related links

Learn more about sports nutrition.

Find out how to feed your inner athlete.

Get in shape and lose weight with the FoodFit Plan.


Food and Fitness

Snacking for Your Sport
by Frances Largeman, RD

Sports bars and smoothies are the perfect way to fuel up before working out, but their convenience comes at a premium at health food stores and juice bars. Don't you wish you could make your own great tasting snacks that were actually good for you and could fuel your athletic pursuits? With some planning and a little time, you can.

Energy to Burn

Carbohydrates are the body's primary source of fuel and are what your body burns first during exercise. The storage form of glucose is glycogen and that's what becomes depleted when you're running, hiking, cycling or doing any other form of aerobic or anaerobic activity. Glycogen is stored in both the liver and in your muscles, but runs out fairly quickly. The rate at which it burns depends on the type of activity you're doing, but you can run out of glycogen as early as 30 to 45 minutes into a high intensity workout. To avoid hitting the wall, it's best to eat something about 30 minutes to an hour prior to exercise.

Don't forget to replenish those glycogen stores after workouts of two hours or longer. The best time to reload your glycogen is in the one to two hour window right after exercising, because this is the time that the body is most efficient at making glycogen. It's best to consume a snack or meal that is mostly carbohydrate immediately after your workout. This can be followed later by a mix of protein, carbohydrate and a little fat. In food terms this could translate to eating a banana and half of a bagel immediately after exercise and then a tuna or turkey sandwich or soy protein smoothie an hour or two afterwards.

Don't Forget to Water

For a routine workout up to an hour or so, water is all you need to maintain your fluid balance. Drink about eight ounces 20 minutes before your workout and take in another four ounces every 15 minutes during exercise. After working out, drink another eight-ounce glass or two to make sure you are fully rehydrated.

If you're working out for one to three hours at a time, you may want to consume a sports drink. These beverages contain sodium, which aids the body in absorbing water, and glucose, which will help to slow the depletion of energy, thus preventing "bonking". The thing to remember is that these drinks are also calorie rich, so don't consume them unless the length of your activity warrants it.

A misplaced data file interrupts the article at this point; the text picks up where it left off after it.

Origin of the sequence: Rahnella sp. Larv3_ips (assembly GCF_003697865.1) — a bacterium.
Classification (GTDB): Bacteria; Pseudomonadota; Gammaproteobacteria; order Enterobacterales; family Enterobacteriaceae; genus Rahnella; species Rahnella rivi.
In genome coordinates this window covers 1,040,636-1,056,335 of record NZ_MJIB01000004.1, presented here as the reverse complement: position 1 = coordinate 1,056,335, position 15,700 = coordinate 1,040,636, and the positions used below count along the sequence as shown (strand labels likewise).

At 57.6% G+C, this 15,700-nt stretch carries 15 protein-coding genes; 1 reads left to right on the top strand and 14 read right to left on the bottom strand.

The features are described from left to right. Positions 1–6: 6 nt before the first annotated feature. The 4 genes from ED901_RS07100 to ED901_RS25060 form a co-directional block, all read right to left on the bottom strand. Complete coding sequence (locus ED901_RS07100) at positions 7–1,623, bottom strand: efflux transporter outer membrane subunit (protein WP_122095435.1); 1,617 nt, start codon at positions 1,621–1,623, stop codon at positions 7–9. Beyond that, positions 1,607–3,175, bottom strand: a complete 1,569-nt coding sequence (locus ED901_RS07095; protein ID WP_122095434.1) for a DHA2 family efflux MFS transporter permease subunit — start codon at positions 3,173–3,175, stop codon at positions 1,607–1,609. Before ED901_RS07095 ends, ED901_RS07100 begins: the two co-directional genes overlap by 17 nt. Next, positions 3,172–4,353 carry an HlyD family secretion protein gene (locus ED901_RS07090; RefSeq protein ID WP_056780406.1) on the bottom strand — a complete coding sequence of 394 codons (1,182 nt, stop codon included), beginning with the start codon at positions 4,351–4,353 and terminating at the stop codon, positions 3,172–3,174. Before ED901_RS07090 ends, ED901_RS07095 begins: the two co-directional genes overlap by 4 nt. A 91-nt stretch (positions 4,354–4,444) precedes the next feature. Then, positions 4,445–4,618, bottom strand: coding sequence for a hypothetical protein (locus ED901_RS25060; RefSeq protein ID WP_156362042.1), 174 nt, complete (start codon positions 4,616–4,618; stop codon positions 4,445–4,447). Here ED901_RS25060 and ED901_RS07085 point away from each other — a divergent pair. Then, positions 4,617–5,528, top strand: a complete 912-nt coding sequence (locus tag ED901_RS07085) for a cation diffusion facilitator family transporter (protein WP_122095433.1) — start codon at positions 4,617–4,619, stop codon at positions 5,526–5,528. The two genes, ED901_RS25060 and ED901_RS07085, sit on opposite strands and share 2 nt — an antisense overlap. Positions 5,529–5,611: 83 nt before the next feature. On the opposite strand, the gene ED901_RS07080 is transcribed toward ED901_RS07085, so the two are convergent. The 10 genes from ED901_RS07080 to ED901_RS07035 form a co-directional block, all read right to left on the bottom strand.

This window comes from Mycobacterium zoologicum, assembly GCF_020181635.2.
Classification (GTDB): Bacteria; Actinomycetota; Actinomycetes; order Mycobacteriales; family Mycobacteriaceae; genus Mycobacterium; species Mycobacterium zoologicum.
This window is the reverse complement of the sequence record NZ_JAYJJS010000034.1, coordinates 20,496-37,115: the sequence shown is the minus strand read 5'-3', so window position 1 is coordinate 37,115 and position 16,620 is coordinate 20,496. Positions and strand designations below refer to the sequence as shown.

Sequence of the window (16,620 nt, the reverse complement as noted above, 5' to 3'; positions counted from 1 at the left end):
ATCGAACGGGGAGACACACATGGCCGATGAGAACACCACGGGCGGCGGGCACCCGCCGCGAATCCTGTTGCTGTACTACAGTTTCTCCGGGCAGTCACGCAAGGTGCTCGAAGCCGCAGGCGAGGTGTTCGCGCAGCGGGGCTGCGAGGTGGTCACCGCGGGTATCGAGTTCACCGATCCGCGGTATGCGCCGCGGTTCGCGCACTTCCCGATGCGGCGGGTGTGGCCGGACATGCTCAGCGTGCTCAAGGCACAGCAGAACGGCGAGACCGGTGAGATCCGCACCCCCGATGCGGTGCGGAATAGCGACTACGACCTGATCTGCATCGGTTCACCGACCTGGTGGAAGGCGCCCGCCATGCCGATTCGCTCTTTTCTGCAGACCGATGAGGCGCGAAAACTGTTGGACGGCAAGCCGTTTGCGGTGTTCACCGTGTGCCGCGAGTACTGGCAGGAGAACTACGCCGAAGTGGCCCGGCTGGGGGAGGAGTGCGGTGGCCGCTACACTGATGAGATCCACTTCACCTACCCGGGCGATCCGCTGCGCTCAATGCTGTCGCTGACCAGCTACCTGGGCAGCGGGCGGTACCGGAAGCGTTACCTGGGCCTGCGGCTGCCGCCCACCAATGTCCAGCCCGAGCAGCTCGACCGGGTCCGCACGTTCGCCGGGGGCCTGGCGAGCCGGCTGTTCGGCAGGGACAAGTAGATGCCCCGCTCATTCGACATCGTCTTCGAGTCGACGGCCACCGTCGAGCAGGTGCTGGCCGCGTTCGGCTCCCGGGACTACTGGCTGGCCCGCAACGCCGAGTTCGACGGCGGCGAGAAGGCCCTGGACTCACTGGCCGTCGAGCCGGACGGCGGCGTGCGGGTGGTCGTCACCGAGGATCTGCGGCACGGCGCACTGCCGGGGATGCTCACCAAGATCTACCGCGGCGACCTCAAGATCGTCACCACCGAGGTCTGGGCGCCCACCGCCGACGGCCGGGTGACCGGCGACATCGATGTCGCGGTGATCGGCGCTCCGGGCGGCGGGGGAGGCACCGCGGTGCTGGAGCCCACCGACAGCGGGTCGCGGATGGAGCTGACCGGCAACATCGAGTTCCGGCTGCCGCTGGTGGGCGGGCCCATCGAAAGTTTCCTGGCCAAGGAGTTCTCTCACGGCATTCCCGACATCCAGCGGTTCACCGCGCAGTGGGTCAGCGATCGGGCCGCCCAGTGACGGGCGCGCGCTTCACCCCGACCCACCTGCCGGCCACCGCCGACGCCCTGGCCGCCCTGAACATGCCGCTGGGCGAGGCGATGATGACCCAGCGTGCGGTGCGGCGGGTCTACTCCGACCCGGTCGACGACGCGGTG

Making Your Own Sports Snacks

Our carbo-rich Apricot, Date and Nut Bars are the perfect pre-exercise snack for activity that's mostly aerobic. These tasty bars can be kept unrefrigerated in an airtight container for up to five days. Pop one in your gym bag for a quick snack before your workout— don't want to lose steam before the end of your favorite spinning class. One of these bars would be great for a quick refuel on the way home as well.

With their higher ratio of protein and fat, Protein Power Balls are overkill for an afternoon stroll, but they're perfect for more intense workouts that involve anaerobic activity or muscle breakdown. Reach for these hearty little nuggets of energy after an intense weight training or plyometric (intense and explosive exercise) workout or a day of skiing, hiking or rock climbing.

Somewhere in between the pure carb snack and the protein shot is the tried-and-true Happy Trail Mix. As its name states, trail mix is great for sustaining energy on hikes, but is also great for any activity that allows you to reach into a bag and munch. A word to the wise—only bring as much as you plan on consuming—this stuff is so tasty you're sure to snack through any amount you bring.

Great for a pre-gym breakfast or fueling up post-workout, our Banana-Berry Power Smoothie will hit the spot. Not only does it help to replenish lost fluids, but it's high in potassium, which helps to prevent muscle cramping. Ready in just five minutes, there's no excuse not to try it!

Turn your food into fuel with these delicious energy-rich recipes:

Apricot, Date and Nut Bars
217 calories, 6 grams fat, 3 grams protein, 39 grams carbohydrate

Protein Power Balls
133 calories, 8 grams fat, 9 grams protein, 11 grams carbohydrate

Happy Trail Mix
210 calories, 6 grams fat, 4 grams protein, 38 grams carbohydrate

Banana-Berry Power Smoothie
195 calories, 1 gram fat, 21 grams protein, 36 grams carbohydrate


Sign up for FoodFit's FREE newsletters

Get healthy recipes, nutrition information and fitness tips!

privacy policy Submit


FoodFit is a part of HealthCentral
© 1999- The HealthCentral Network, Inc., Copyright All Rights Reserved. Privacy Policy and Terms of Use